It fell to the second Latter Jin leader, Hong Taiji, to superimpose on this tribal or feudal arrangement a bureaucratic structure on the Ming model. Hong Taiji was no longer to be the first among equals within a caste of feudal princes. He was now also, and uniquely, the emperor (Son of Heaven) within a state structure, and the banner headmen were in part his state officials. This move was significant for at least two reasons: it provided a superior form of political organization suitable for the conquest of the vast lands to the south; and it also provided an unmistakable challenge to the Ming emperor, who now saw to his northeast not a collection of subservient vassals but instead a polity that claimed to be, for the moment at least, a separate but equal state.
Now, for sinicization. Our previous understanding was that the Manchus, like all other aspiring barbarian conquerors of China, adopted Chinese ways of governance and legitimation of their rule, becoming in effect civilized Chinese. We know now that nothing so complete ever happened. The Qing rulers wore many hats and governed their diverse constituencies (Jurchen, Mongol, Tibetan, Chinese) in differing ways simultaneously. If the Qing ruler was the Son of Heaven for his Chinese subjects, he was also the Khan of Khans for the Mongols, the Chakravartin (Wheel-Turning King) for the Tibetans, and so on. The Qing would be a diverse, multinational, and presumably universal empire, very different from the Chinese dynasties it succeeded.8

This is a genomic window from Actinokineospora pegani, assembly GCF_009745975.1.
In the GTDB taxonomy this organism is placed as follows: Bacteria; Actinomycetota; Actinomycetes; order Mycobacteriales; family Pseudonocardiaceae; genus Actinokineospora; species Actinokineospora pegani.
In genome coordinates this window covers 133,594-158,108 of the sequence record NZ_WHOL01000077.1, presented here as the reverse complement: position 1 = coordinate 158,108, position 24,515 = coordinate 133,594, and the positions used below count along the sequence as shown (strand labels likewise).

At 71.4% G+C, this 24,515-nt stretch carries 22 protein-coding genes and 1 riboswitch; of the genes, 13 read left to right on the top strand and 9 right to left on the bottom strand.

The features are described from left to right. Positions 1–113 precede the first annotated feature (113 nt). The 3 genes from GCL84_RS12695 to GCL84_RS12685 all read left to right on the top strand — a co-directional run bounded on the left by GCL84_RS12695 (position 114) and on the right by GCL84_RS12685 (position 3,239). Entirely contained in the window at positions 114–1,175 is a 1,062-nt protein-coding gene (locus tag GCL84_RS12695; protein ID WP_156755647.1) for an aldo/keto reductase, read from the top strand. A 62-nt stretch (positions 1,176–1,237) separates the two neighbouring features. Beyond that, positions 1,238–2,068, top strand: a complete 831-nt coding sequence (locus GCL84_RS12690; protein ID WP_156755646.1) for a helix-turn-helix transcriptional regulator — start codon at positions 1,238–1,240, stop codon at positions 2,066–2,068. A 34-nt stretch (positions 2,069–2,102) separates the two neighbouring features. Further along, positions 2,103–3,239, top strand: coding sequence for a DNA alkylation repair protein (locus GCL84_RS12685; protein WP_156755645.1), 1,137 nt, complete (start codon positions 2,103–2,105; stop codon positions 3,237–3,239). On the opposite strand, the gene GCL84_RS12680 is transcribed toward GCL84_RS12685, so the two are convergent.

That said, the conquest organization in the northeast, starting with Nurhaci himself, proved very enthusiastic and adept at adopting Chinese ways in the project of exerting domination over their would-be Chinese subjects. They energetically recruited Chinese elites disaffected from the Ming or simply hungry for personal power to serve as civil bureaucrats and military leaders of their fledgling state. The military men brought with them European-style artillery and other novel techniques of warfare that the Ming had learned from the Jesuits. They assiduously studied the Chinese language and launched translation projects for the Chinese classics, importing in the process Confucian models of ethical conduct, public service, and statecraft. They gradually set up a shadow imperial government, with a Grand Secretariat, Six Boards, and so on, closely imitative of the Ming. And they began to cultivate diplomatic relations with the Ming’s purportedly vassal states, most notably Korea.
In November 1629 Hong Taiji opted for the first time to turn his forces directly against the Ming domain. He breached the Great Wall to occupy four cities of the central plain: Luanzhou, Qian’an, Zunhua, and Yongping. Ignoring his explicit orders to treat the inhabitants graciously, however, his field commanders put the civilian populations of Qian’an and Yongping to the sword. It was a public relations disaster that cost Hong deeply in his efforts to win the hearts and minds of frontier peoples, and he accordingly subjected his guilty subordinates to public show trials.
Three years later, in 1631, Hong laid siege to the stoutly defended Ming garrison and trading city of Dalinghe, along the coast of today’s Liaoning province (Map 3). Massively fortified and surrounded by a ring of castles, this was a formidable prize. Hong be...